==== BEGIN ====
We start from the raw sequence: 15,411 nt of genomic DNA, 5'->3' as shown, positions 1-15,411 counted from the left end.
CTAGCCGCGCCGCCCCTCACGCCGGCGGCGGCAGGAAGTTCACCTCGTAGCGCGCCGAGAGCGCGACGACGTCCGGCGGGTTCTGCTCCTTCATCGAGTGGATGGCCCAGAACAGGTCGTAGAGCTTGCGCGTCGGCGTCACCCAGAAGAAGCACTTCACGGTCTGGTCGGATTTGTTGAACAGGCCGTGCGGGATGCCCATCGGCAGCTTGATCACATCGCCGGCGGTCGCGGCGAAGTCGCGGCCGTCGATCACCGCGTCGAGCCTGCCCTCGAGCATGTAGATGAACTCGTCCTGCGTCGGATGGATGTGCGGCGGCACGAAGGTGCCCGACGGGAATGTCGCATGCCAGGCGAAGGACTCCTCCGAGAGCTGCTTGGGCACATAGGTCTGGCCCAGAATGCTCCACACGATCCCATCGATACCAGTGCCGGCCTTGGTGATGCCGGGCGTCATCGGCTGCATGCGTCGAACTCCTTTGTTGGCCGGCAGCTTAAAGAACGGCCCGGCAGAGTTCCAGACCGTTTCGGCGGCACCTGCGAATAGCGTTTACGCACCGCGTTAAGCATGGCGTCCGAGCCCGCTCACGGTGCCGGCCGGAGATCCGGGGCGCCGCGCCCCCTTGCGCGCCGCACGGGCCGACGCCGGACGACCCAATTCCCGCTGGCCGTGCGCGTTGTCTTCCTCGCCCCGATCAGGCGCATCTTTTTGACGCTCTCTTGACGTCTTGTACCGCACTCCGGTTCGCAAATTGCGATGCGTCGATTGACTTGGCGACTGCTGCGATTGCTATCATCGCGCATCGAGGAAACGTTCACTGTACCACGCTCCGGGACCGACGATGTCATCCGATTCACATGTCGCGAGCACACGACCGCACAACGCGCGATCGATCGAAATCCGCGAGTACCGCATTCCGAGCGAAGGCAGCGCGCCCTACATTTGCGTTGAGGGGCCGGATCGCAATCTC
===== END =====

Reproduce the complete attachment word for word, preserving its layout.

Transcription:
We start from the raw sequence: 15,411 nt of genomic DNA, 5'->3' as shown, positions 1-15,411 counted from the left end.
CTAGCCGCGCCGCCCCTCACGCCGGCGGCGGCAGGAAGTTCACCTCGTAGCGCGCCGAGAGCGCGACGACGTCCGGCGGGTTCTGCTCCTTCATCGAGTGGATGGCCCAGAACAGGTCGTAGAGCTTGCGCGTCGGCGTCACCCAGAAGAAGCACTTCACGGTCTGGTCGGATTTGTTGAACAGGCCGTGCGGGATGCCCATCGGCAGCTTGATCACATCGCCGGCGGTCGCGGCGAAGTCGCGGCCGTCGATCACCGCGTCGAGCCTGCCCTCGAGCATGTAGATGAACTCGTCCTGCGTCGGATGGATGTGCGGCGGCACGAAGGTGCCCGACGGGAATGTCGCATGCCAGGCGAAGGACTCCTCCGAGAGCTGCTTGGGCACATAGGTCTGGCCCAGAATGCTCCACACGATCCCATCGATACCAGTGCCGGCCTTGGTGATGCCGGGCGTCATCGGCTGCATGCGTCGAACTCCTTTGTTGGCCGGCAGCTTAAAGAACGGCCCGGCAGAGTTCCAGACCGTTTCGGCGGCACCTGCGAATAGCGTTTACGCACCGCGTTAAGCATGGCGTCCGAGCCCGCTCACGGTGCCGGCCGGAGATCCGGGGCGCCGCGCCCCCTTGCGCGCCGCACGGGCCGACGCCGGACGACCCAATTCCCGCTGGCCGTGCGCGTTGTCTTCCTCGCCCCGATCAGGCGCATCTTTTTGACGCTCTCTTGACGTCTTGTACCGCACTCCGGTTCGCAAATTGCGATGCGTCGATTGACTTGGCGACTGCTGCGATTGCTATCATCGCGCATCGAGGAAACGTTCACTGTACCACGCTCCGGGACCGACGATGTCATCCGATTCACATGTCGCGAGCACACGACCGCACAACGCGCGATCGATCGAAATCCGCGAGTACCGCATTCCGAGCGAAGGCAGCGCGCCCTACATTTGCGTTGAGGGGCCGGATCGCAATCTC